Seriously, make these tonight. This method really takes the bitterness out of the kale so even if you hate kale you will really really love these kale chips.
One of my closest friends, and fellow dietitian, made these for us in October and last night I got inspired to make them for a couple other friends who were coming over for dinner. Prepping the kale might seem a little daunting but I believe it is well worth it. Continue reading
While we’ve been away we’ve been cooking up some really yummy things for ourselves while learning some thrifty ways to shop and eat. To to get the most nutrition for our dollar we are buying more raw, unprocessed ingredients and learning what to do with them. It helps that we aren’t afraid to buy something when we have no idea what to do with it, especially when the deal is so good.
So we bought this chicken. Continue reading
Posted in cooking, food, recipe
Tagged brine, brown sugar, chicken, cooler, garlic, kale, lemon, olive oil, roast, rosemary, salt, sweet potatoes, thyme, trussing
If you grew up like me, salt was akin to a fine, white sand and it came out of a shaker that rested in the middle of the dining room table and once you became “of a certain age” you needed to keep a close eye on your intake.
Salt is known scientifically as sodium chloride, or NaCl. (Na is from the latin natrium.) Salt forms when sodium, a highly-reactive metal that ignites in water, and chloride, one part of the corrosive hydrochloric acid, get together.
Sodium and chloride are both essential in very small amounts to the life of all animals. Historically, salt has been used in a wide variety of ways, such as in the preservation of foods, the production of paper good, as an additive in cosmetics and, of course, to make food taste more delicious.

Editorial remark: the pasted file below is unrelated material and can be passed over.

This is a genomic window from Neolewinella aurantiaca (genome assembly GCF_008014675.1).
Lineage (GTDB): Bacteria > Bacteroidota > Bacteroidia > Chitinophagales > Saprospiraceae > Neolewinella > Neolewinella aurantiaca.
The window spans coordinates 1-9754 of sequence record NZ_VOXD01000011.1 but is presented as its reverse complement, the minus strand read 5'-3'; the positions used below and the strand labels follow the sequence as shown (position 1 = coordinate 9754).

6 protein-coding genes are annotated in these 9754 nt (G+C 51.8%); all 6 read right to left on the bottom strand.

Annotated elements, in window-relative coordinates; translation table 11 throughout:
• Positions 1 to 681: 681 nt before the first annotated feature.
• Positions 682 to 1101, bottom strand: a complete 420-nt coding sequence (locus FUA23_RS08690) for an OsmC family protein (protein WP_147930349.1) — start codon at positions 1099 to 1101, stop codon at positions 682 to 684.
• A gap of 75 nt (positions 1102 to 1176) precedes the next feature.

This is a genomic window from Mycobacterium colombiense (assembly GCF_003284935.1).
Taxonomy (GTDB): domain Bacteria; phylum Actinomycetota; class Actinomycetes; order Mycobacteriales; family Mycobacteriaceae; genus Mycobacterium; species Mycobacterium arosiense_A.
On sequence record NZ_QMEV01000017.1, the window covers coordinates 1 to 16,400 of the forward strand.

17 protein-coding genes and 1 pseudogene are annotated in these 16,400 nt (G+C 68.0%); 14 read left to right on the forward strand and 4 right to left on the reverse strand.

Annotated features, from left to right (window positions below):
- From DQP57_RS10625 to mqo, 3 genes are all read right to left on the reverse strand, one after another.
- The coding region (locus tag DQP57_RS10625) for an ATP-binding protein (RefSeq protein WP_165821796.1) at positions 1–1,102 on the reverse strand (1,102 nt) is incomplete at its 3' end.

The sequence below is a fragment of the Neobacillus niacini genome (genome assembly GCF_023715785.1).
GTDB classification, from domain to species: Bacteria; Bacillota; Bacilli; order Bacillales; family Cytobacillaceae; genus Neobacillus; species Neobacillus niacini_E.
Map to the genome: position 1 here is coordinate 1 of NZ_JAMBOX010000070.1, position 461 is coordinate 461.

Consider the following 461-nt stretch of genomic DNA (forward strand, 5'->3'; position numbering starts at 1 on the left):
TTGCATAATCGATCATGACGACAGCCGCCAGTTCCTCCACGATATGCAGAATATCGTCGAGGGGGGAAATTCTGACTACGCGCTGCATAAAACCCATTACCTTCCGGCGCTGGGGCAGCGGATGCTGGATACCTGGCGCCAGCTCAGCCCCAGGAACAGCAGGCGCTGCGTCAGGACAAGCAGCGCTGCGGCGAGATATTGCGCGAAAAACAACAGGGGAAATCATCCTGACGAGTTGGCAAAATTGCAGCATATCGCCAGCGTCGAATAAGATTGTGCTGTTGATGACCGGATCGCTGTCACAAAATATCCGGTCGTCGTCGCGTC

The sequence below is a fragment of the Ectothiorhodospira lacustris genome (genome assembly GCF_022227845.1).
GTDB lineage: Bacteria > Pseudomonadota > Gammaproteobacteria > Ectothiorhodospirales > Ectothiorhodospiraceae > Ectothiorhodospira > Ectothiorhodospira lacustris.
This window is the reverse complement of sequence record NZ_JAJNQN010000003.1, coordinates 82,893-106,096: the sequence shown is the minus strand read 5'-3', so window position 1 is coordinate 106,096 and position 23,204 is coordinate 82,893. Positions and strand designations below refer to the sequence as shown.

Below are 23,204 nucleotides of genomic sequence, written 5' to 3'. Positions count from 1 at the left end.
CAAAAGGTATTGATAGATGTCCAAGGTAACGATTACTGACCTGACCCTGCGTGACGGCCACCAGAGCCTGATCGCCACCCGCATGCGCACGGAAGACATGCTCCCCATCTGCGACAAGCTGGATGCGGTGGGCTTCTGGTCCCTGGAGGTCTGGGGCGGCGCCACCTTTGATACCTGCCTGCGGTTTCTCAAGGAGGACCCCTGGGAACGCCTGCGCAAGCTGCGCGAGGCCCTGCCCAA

So we made orecchiette yesterday. It was an exciting day. We made the dough, shaped the pasta and then put it in the fridge for about 6 hours, because Rocco’s book told us to: “It is best to make the dough and shape it the night before, letting it dry in the fridge overnight.” Then it came time to cook the pasta and eat it in a meal…
Have you ever picked out a recipe to make and you had no idea what one of the main ingredients was?
Well, if you haven’t then shame on you. No, I’m kidding. I do understand the hesitance most people have when encountering new foods; I used to be this way, myself. There once was a day when I wouldn’t touch feta cheese, onions, olives and even, are you ready for this one?, tomatoes. As I’ve gotten older, however, I have found that the foods I hate usually end up becoming my favorites. This is why I am hesitant to say I hate any food. (Who wants to end up loving brains? I don’t.) When someone says to me, “Oh, I don’t like _____” it is hard for me to not respond by saying, “I used to hate ______ too, then one day I actually tried it.” Turns out, people don’t like being force-fed.
Like I said, the recipe for the orecchiette we made yesterday came from Rocco’s Italian American and, subsequently, so did the recipe we used the orecchiette in. The exciting part was that this recipe had a mystery ingredient in it: broccoli rabe.
Posted in cooking, food, pasta, recipe
Tagged black pepper, boiling, broccoli rabe, chicken stock, cooking, deglazing, extra virgin olive oil, food, garlic, italian sausage, orecchiette, pasta, recipe, red pepper flakes, Rocco DiSpirito, salt, Whole Foods
We eat a lot of pasta. Almost everyday. There are a few reasons for this: pasta is cheap, the sauce can be as simple or elaborate as we like and it takes hardly any time, preparation or brain power to make.
Just like most people, we use dry pasta in our dishes. We got to thinking one day: can we make pasta from scratch? With our hands? But we don’t have a fancy pants mixer (we want one), let alone the pasta attachment needed to make the pasta. We made sad faces.
Then while we were reading Rocco’s Italian American we discovered that you don’t need a fancy pants anything to make pasta. Well, that isn’t entirely true. You need a special type of flour called semolina flour because it has a high gluten content. This high gluten content is what makes some doughs, like pizza and bagels, chewy. In the case of making pasta, gluten is what helps keep it from falling apart when in comes into contact with the boiling water.
Posted in cooking, food, Italian, pasta, recipe
Tagged egg, finger-hats, flour, orecchiette, pasta, recipe, Rocco DiSpirito, salt, semolina, water